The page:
Sparking joy with Marie Kondo’s craze of “Tidying Up”
“What are you doing?” DC calls from the next room. I’ve been in my closet longer than it’s taken Michigan to count votes.
“Sparking joy,” I holler from behind a mound of castoffs the size of a Volkswagen.
“Need some help?” He thinks this sounds fun. “I have to change my life first.” DC’s gotten used to my idiosyncrasies, which include spurts of maniacal cleaning, organizing and redecorating, but this time is different. It merits an explanation.
I had just joined the half of the world population who has read Marie Kondo’s “The Life-Changing Magic of Tidying Up: The Japanese Art of Decluttering and Organizing” (Ten Speed Press). The quirky little manual started as a spark in Japan, spread as a small flame to the United States two years ago, and is now a world-
wide wildfire, selling more than six million copies in 40 languages.
Now people from Poland to Peru are “kondoing” their homes. Yes, her name has become a verb.
Kondo herself is as adorable as a pair of pearl earrings. (I emailed her for an interview and didn’t hear back, then discovered she lives in Tokyo, doesn’t speak English, and only gives interviews through an interpreter. She’s excused.)
At age 32, she has already made Time magazine’s list of 100 Most Influential People, all because she turned her neurotic childhood obsession with cleaning, sorting and tidying into a home-organizing business in Japan, then a method, and now a phenomenon.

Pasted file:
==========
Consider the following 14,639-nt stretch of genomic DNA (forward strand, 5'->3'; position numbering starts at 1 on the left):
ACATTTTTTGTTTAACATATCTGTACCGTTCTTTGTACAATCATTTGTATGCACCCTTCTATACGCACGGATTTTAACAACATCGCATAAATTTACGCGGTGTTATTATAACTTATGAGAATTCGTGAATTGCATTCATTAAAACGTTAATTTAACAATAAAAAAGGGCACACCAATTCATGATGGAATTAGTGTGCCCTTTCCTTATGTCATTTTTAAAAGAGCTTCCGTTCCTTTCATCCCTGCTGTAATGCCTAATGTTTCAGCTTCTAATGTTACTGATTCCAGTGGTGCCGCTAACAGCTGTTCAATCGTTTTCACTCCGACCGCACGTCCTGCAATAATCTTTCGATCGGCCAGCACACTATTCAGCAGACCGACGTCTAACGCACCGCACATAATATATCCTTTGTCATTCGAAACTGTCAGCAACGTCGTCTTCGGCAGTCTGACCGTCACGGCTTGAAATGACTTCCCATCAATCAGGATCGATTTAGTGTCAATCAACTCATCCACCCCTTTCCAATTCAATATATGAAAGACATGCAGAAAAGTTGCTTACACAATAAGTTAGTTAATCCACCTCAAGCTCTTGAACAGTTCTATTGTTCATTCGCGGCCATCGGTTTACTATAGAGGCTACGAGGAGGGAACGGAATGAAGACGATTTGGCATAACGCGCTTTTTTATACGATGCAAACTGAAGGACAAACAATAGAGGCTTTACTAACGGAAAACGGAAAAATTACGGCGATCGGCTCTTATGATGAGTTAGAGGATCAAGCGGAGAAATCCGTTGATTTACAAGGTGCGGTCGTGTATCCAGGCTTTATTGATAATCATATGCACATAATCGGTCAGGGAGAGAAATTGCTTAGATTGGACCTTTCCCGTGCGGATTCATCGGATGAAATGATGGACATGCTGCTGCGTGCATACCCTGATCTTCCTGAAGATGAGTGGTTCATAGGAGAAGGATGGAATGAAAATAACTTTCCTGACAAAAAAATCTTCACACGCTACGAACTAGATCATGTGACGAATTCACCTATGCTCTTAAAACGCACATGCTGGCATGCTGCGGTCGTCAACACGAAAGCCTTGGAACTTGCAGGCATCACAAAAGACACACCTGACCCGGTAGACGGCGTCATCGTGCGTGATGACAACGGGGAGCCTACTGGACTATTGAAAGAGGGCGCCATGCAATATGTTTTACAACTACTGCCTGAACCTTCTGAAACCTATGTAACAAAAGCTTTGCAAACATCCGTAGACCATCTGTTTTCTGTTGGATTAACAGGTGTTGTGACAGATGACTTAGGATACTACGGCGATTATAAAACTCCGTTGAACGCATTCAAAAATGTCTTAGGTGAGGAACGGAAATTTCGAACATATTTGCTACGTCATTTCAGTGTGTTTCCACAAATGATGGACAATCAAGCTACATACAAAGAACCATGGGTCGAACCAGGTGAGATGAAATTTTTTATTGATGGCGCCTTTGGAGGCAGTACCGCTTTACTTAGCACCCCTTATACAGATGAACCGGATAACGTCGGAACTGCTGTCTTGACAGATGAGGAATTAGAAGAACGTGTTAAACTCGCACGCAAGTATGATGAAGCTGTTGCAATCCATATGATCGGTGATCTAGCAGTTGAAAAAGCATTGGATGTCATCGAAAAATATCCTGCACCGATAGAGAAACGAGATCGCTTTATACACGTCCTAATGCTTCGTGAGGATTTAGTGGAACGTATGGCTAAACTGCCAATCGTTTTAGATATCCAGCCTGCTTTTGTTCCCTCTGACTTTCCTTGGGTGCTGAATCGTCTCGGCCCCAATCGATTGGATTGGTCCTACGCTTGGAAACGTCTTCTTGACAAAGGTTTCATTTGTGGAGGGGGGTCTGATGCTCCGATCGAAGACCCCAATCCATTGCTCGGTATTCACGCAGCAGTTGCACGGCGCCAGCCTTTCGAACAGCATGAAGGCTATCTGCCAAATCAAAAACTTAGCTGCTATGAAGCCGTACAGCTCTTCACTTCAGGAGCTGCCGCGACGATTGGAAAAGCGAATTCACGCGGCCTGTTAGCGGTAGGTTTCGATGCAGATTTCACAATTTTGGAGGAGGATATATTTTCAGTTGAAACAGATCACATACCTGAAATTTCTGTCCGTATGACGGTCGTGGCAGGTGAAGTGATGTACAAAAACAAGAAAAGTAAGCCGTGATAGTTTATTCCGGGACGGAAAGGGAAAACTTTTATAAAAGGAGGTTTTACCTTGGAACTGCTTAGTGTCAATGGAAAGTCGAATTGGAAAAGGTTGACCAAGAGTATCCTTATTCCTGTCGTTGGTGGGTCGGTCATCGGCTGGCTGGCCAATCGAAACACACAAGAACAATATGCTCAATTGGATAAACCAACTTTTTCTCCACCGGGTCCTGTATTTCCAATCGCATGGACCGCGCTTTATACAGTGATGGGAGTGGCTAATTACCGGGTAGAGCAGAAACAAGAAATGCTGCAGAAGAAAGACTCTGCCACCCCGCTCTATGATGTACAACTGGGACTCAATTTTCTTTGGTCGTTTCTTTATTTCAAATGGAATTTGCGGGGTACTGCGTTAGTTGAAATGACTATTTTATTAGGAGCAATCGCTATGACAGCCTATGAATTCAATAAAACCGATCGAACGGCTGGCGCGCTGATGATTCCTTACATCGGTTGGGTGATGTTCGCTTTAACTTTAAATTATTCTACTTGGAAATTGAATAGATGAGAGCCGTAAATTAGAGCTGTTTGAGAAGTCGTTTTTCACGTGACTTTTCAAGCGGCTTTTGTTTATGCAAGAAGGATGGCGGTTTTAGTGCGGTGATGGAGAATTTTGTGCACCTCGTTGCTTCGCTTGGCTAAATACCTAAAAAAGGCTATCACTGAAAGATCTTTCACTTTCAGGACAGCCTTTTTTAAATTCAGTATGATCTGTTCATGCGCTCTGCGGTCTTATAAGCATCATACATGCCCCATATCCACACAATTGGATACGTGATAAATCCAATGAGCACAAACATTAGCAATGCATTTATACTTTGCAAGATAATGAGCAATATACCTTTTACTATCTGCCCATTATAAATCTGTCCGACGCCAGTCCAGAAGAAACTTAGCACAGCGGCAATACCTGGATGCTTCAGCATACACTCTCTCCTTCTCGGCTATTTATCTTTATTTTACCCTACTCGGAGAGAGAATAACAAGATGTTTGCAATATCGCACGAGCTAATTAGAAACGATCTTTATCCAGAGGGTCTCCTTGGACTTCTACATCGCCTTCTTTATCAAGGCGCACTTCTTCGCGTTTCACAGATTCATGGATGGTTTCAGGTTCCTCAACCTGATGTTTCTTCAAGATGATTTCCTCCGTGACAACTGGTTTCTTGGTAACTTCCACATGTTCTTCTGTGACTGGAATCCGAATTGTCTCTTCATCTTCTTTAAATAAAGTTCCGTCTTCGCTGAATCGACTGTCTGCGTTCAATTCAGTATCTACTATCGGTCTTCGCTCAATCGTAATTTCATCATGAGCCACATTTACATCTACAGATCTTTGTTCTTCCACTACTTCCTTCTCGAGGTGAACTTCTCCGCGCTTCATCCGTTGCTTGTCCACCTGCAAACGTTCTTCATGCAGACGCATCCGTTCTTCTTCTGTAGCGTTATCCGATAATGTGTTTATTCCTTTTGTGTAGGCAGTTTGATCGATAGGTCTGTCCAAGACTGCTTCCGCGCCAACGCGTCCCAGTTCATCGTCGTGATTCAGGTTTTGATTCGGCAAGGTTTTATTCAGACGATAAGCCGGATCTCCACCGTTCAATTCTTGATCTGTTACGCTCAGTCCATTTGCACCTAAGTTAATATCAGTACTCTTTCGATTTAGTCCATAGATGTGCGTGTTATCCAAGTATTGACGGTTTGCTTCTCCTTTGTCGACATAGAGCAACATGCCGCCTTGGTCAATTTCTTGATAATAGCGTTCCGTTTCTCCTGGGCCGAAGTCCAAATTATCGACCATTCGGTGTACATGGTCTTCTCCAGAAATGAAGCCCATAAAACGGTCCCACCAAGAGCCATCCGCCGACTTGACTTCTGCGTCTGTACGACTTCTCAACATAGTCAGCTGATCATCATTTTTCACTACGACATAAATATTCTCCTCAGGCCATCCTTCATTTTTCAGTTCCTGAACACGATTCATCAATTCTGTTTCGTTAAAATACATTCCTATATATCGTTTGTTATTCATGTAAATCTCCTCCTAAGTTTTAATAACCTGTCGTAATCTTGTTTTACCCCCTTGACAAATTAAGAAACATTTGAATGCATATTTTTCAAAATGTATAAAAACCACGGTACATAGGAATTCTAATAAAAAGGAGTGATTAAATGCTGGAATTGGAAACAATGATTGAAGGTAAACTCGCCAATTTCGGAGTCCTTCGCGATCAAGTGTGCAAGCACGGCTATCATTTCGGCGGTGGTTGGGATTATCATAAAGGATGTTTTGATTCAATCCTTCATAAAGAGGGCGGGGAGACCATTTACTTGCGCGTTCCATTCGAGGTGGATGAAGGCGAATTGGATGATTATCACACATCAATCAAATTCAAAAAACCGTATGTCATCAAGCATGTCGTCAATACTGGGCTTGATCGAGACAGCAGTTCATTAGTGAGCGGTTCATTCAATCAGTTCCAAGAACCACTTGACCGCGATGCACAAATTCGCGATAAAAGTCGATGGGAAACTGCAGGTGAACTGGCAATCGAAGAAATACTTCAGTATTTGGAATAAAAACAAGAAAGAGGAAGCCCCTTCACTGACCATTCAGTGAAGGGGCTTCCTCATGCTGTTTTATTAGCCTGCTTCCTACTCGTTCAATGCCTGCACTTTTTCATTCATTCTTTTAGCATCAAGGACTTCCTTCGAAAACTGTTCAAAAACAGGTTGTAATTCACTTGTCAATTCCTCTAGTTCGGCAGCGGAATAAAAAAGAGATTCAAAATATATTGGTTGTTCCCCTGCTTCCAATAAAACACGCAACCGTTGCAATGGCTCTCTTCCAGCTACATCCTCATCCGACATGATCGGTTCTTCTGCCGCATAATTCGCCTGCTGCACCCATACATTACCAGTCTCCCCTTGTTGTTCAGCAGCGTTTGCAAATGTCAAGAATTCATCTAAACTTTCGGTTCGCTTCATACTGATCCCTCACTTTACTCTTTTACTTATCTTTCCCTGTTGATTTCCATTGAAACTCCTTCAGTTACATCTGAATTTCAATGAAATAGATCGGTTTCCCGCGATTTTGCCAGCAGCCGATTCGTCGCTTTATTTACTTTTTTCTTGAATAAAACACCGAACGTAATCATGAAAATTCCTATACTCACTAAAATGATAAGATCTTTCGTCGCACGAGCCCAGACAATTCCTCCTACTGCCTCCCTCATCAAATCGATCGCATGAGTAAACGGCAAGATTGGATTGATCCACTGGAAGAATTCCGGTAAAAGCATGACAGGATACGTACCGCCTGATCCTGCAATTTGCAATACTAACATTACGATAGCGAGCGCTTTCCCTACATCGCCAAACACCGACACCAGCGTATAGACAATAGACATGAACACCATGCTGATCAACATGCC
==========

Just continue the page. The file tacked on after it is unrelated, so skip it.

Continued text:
Since I am at least in theory a downsizing expert, as I, too, have a book out on the subject, I figured I should find out what all the Kondo-magic fuss was about.
While my mantra on saving or tossing stuff boils down to need, use, love, hers is even simpler: Does it spark joy. I decided to apply her KonMari Method to my wardrobe, which is where she says to start, to see how the advice worked.
The technique involves holding hold every one of your belongings in your hands – that part is essential — and asking: Does it spark joy? If it does, store it with love and care. If it doesn’t, say a sincere and ceremonious goodbye, then jettison it.
The question forces brute honesty: Yes, I love the silk paisley dress that cost a mint, but it would really look better on someone tall, blonde and skinny. Sniff. And those jeans, well, maybe if I were a teenager.
Four bags of clothes later, I felt, if not better about myself (Lord, I have wasted a lot of money), at least honest with myself.
As we plunge headlong into the season where we buy and receive more stuff in three weeks than we do all the rest of the year combined, I thought this a good time for all of us to reassess our stuff and our relationship with it – starting with me.
Kondo’s book helped me hit my reset button, and gave me a fresh lens to look through. But before you get the book or give it as a Christmas gift, heed this warning: Some devotees, called Konverts, extend her method to all the junk in their lives and really clean house. They purge dead-end jobs and energysucking friends. Hence the “life-changing magic” part.
One woman got rid of her boyfriend. He wasn’t sparking joy.